|US6231547||18 févr. 1999||15 mai 2001||Abbott Laboratories||External retaining device for a catheter and catheter assembly and method using same|
|US6287281||23 oct. 1998||11 sept. 2001||Scimed Life Systems, Inc.||Low profile retention system|
|US6610045 *||14 févr. 2001||26 août 2003||The United States Of America As Represented By The Secretary Of The Army||Orthogonal arterial catheter|
|US6981969||22 mai 2003||3 janv. 2006||The United States Of America As Represented By The Secretary Of The Army||Orthogonal Arterial Catheter|
|US7247138 *||12 févr. 2003||24 juil. 2007||Medtronic Minimed, Inc.||Reusable analyte sensor site and method of using the same|
|US7481796||24 nov. 2003||27 janv. 2009||Boston Scientific Scimed, Inc.||Low profile retention system|
|US7704239||17 déc. 2004||27 avr. 2010||Medical Components, Inc.||Catheter button hub|
|US7749199||11 août 2004||6 juil. 2010||Goma Medical Limited||Catheter clamp|
|US7766880 *||18 févr. 2000||3 août 2010||Sull Limited||Method of securing a line to a patient, fasteners and their use to secure a line to a patient|
|US7854725||15 déc. 2008||21 déc. 2010||Boston Scientific Scimed, Inc.||Low profile retention system|
|US7914497||25 janv. 2006||29 mars 2011||Radius International Limited Partnership||Catheter|
|US8292901||27 avr. 2010||23 oct. 2012||Coopersurgical, Inc.||Uterine manipulators and related components and methods|
|US8361034||5 juil. 2006||29 janv. 2013||Braidlock Limited||Method and apparatus for securing a line to a patient|
|US8394067||21 mai 2009||12 mars 2013||C.R. Bard, Inc.||Medical device securement system|
|US8435216||16 juil. 2010||7 mai 2013||Braidlock Limited||Method of securing a line to a patient, fasteners, and their use to secure a line to a patient|
|US8439850||1 nov. 2010||14 mai 2013||Coopersurgical, Inc.||Cervical sizing devices and related kits and methods|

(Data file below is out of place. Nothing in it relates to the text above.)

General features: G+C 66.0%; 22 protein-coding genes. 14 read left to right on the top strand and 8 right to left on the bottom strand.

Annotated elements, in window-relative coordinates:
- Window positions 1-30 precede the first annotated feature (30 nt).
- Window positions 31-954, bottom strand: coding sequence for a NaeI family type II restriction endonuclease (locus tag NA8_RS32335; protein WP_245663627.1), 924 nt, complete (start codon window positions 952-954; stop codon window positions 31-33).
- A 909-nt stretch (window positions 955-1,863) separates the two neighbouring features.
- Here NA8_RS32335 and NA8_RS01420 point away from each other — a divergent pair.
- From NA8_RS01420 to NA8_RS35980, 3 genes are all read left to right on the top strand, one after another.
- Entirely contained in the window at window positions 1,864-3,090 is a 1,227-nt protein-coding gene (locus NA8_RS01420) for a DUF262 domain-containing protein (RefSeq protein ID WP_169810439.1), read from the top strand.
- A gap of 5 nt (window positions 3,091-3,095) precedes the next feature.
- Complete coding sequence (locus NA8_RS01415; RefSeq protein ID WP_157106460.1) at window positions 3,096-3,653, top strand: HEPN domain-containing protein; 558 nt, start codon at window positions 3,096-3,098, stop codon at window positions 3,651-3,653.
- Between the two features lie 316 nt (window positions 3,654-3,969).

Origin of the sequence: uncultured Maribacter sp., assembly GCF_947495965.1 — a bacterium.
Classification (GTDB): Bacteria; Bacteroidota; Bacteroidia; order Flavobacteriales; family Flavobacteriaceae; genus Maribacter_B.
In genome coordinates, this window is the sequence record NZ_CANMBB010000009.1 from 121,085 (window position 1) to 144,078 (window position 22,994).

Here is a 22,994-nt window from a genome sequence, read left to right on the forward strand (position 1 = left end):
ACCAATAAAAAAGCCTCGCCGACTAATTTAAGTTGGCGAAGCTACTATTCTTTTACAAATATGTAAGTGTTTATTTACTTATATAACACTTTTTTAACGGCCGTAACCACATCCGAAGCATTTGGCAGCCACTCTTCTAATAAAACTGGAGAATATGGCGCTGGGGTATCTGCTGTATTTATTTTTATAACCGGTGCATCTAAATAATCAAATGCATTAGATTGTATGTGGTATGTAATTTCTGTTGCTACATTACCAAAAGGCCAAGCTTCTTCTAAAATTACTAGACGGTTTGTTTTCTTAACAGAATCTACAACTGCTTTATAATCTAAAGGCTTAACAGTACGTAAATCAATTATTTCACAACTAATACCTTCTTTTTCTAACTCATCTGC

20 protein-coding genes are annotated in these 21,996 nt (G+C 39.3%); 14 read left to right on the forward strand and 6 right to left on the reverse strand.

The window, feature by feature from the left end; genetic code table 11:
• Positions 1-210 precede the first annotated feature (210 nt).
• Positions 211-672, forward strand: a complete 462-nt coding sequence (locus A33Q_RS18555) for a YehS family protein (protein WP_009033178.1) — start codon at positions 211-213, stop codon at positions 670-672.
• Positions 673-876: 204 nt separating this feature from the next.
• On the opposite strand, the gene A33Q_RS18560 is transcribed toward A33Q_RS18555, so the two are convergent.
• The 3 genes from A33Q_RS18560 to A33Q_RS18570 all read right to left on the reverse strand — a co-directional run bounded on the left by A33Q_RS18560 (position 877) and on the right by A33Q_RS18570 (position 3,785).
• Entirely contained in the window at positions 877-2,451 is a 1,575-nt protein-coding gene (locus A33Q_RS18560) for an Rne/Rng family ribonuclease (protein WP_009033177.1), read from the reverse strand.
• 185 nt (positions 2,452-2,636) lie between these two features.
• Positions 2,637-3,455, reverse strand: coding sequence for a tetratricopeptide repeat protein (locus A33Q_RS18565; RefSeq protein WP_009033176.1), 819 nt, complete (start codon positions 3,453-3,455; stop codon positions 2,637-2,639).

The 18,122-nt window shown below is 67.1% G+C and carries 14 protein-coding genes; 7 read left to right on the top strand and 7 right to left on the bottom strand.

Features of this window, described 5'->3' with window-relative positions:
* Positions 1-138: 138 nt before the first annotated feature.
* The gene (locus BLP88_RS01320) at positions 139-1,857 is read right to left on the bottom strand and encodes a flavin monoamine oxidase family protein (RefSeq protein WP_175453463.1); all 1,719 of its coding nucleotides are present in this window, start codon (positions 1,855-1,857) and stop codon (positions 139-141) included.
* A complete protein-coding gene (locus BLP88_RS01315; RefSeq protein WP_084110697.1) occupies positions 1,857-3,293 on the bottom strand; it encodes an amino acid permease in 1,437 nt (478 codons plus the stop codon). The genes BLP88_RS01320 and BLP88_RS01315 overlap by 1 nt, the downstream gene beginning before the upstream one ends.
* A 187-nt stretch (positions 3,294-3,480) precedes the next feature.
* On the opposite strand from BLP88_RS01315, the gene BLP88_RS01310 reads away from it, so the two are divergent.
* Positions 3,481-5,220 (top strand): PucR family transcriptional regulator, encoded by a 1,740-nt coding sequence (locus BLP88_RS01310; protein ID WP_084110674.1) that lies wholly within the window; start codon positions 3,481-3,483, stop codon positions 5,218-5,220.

|US8545513||23 sept. 2009||1 oct. 2013||Coopersurgical, Inc.||Uterine manipulator assemblies and related components and methods|
|US8740916||29 août 2013||3 juin 2014||Coopersurgical, Inc.||Uterine manipulator assemblies and related components and methods|
|US8876736||10 avr. 2013||4 nov. 2014||Coopersurgical, Inc.||Cervical sizing devices and related kits and methods|
|US8894616 *||9 févr. 2010||25 nov. 2014||Kimberly-Clark Inc.||Stabilization device|
|US8939988||1 nov. 2010||27 janv. 2015||Coopersurgical, Inc.||Uterine manipulators and related components and methods|
|US9072871||28 oct. 2009||7 juil. 2015||Braidlock Limited||Methods and apparatus for securing a line|
|US20040111062 *||24 nov. 2003||10 juin 2004||Srinivas Nishtala||Low profile retention system|
|US20050015075 *||14 juil. 2003||20 janv. 2005||B & D Research And Development Inc.||Coupling device for medical lines|
|US20050054985 *||11 août 2004||10 mars 2005||Mogg Alan David||Catheter clamp|
|US20050137580 *||17 déc. 2004||23 juin 2005||Medical Components, Inc.||Catheter button hub|
|US20110264049 *||9 févr. 2010||27 oct. 2011||Robert Harrison||Stabilization device|
|USRE36702 *||30 mars 1999||16 mai 2000||United States Surgical Corporation||Seal assembly for accommodating introduction of surgical instruments|
|DE102012104463A1 *||23 mai 2012||28 nov. 2013||B. Braun Avitum Ag||Schlauchführungselement; medizinisches Gerät zur extrakorporalen Blutbehandlung mit Schlauchführungselement|
|EP0396882A1 *||20 mars 1990||14 nov. 1990||Richard Wolf GmbH||Fixing device for holding fascia-holding-threads, with a conical seal for laparoscopy|
|WO1991007204A2 *||14 nov. 1990||30 mai 1991||Frimberger Eckart & Hm||Device for external supply of percutaneous probes|
|WO1994008648A1 *||19 juil. 1993||28 avr. 1994||Abbott Lab||External retaining device for a feeding tube|
|WO2003068304A1 *||12 févr. 2003||21 août 2003||Mogg Alan David||Catheter clamp|
|Classification aux États-Unis||604/174, 604/180, 128/DIG.260|
|Classification coopérative||Y10S128/26, A61M2025/0286, A61M2025/024, A61M25/02|
|8 nov. 1982||AS||Assignment|
Owner name: MEDICAL ENGINEERING CORPORATION; 3037 MT. PLEASANT
Free format text: ASSIGNMENT OF ASSIGNORS INTEREST.;ASSIGNOR:BARK, JEFFREY E.;REEL/FRAME:004069/0048
Effective date: 19821001
|26 janv. 1989||FPAY||Fee payment|
Year of fee payment: 4
|8 août 1993||LAPS||Lapse for failure to pay maintenance fees|
|26 oct. 1993||FP||Expired due to failure to pay maintenance fee|
Effective date: 19930808